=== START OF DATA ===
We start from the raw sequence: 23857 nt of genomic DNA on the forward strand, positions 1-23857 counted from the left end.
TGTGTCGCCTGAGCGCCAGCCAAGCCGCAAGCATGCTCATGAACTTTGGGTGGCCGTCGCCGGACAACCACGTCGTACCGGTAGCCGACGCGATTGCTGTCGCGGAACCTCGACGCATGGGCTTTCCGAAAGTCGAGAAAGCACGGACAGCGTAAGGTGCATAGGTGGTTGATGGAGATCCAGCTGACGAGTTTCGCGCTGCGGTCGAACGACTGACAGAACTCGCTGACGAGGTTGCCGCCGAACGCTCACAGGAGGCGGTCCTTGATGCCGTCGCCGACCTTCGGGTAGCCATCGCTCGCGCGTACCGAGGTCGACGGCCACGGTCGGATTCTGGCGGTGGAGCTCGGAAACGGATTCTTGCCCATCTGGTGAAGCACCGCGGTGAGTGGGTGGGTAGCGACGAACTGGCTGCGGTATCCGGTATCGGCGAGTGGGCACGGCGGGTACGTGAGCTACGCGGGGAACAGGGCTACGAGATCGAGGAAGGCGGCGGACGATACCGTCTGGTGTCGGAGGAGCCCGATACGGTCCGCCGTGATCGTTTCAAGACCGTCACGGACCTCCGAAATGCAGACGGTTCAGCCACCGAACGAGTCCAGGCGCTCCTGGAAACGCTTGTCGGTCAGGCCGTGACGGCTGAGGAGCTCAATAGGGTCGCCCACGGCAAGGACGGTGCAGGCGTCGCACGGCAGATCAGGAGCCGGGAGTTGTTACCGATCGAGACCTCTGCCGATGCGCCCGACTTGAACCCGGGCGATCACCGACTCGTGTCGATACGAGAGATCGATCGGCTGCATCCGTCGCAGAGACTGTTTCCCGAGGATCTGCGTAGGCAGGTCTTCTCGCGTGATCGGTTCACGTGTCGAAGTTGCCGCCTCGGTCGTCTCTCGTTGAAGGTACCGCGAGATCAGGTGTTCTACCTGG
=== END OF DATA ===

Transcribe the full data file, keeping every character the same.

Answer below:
We start from the raw sequence: 23857 nt of genomic DNA on the forward strand, positions 1-23857 counted from the left end.
TGTGTCGCCTGAGCGCCAGCCAAGCCGCAAGCATGCTCATGAACTTTGGGTGGCCGTCGCCGGACAACCACGTCGTACCGGTAGCCGACGCGATTGCTGTCGCGGAACCTCGACGCATGGGCTTTCCGAAAGTCGAGAAAGCACGGACAGCGTAAGGTGCATAGGTGGTTGATGGAGATCCAGCTGACGAGTTTCGCGCTGCGGTCGAACGACTGACAGAACTCGCTGACGAGGTTGCCGCCGAACGCTCACAGGAGGCGGTCCTTGATGCCGTCGCCGACCTTCGGGTAGCCATCGCTCGCGCGTACCGAGGTCGACGGCCACGGTCGGATTCTGGCGGTGGAGCTCGGAAACGGATTCTTGCCCATCTGGTGAAGCACCGCGGTGAGTGGGTGGGTAGCGACGAACTGGCTGCGGTATCCGGTATCGGCGAGTGGGCACGGCGGGTACGTGAGCTACGCGGGGAACAGGGCTACGAGATCGAGGAAGGCGGCGGACGATACCGTCTGGTGTCGGAGGAGCCCGATACGGTCCGCCGTGATCGTTTCAAGACCGTCACGGACCTCCGAAATGCAGACGGTTCAGCCACCGAACGAGTCCAGGCGCTCCTGGAAACGCTTGTCGGTCAGGCCGTGACGGCTGAGGAGCTCAATAGGGTCGCCCACGGCAAGGACGGTGCAGGCGTCGCACGGCAGATCAGGAGCCGGGAGTTGTTACCGATCGAGACCTCTGCCGATGCGCCCGACTTGAACCCGGGCGATCACCGACTCGTGTCGATACGAGAGATCGATCGGCTGCATCCGTCGCAGAGACTGTTTCCCGAGGATCTGCGTAGGCAGGTCTTCTCGCGTGATCGGTTCACGTGTCGAAGTTGCCGCCTCGGTCGTCTCTCGTTGAAGGTACCGCGAGATCAGGTGTTCTACCTGG